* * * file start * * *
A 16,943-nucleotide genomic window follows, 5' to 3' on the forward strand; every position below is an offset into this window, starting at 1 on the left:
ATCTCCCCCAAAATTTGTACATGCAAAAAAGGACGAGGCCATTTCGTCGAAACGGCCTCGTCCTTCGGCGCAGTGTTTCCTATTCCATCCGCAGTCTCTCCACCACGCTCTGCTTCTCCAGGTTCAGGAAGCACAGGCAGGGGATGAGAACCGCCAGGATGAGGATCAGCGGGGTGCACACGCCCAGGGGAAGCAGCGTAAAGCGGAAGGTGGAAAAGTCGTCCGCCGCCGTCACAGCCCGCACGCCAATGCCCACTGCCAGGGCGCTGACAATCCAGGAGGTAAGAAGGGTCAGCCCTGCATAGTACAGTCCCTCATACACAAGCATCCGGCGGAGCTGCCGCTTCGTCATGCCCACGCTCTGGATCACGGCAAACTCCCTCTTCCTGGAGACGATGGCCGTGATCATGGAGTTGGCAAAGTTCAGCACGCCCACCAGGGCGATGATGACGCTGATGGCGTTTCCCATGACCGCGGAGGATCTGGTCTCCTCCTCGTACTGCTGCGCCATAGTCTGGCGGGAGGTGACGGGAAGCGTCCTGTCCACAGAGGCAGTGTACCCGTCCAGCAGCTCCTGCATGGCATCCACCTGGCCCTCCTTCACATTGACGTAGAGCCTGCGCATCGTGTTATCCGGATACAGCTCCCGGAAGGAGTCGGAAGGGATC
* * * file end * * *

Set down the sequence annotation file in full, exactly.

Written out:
A 16,943-nucleotide genomic window follows, 5' to 3' on the forward strand; every position below is an offset into this window, starting at 1 on the left:
ATCTCCCCCAAAATTTGTACATGCAAAAAAGGACGAGGCCATTTCGTCGAAACGGCCTCGTCCTTCGGCGCAGTGTTTCCTATTCCATCCGCAGTCTCTCCACCACGCTCTGCTTCTCCAGGTTCAGGAAGCACAGGCAGGGGATGAGAACCGCCAGGATGAGGATCAGCGGGGTGCACACGCCCAGGGGAAGCAGCGTAAAGCGGAAGGTGGAAAAGTCGTCCGCCGCCGTCACAGCCCGCACGCCAATGCCCACTGCCAGGGCGCTGACAATCCAGGAGGTAAGAAGGGTCAGCCCTGCATAGTACAGTCCCTCATACACAAGCATCCGGCGGAGCTGCCGCTTCGTCATGCCCACGCTCTGGATCACGGCAAACTCCCTCTTCCTGGAGACGATGGCCGTGATCATGGAGTTGGCAAAGTTCAGCACGCCCACCAGGGCGATGATGACGCTGATGGCGTTTCCCATGACCGCGGAGGATCTGGTCTCCTCCTCGTACTGCTGCGCCATAGTCTGGCGGGAGGTGACGGGAAGCGTCCTGTCCACAGAGGCAGTGTACCCGTCCAGCAGCTCCTGCATGGCATCCACCTGGCCCTCCTTCACATTGACGTAGAGCCTGCGCATCGTGTTATCCGGATACAGCTCCCGGAAGGAGTCGGAAGGGATC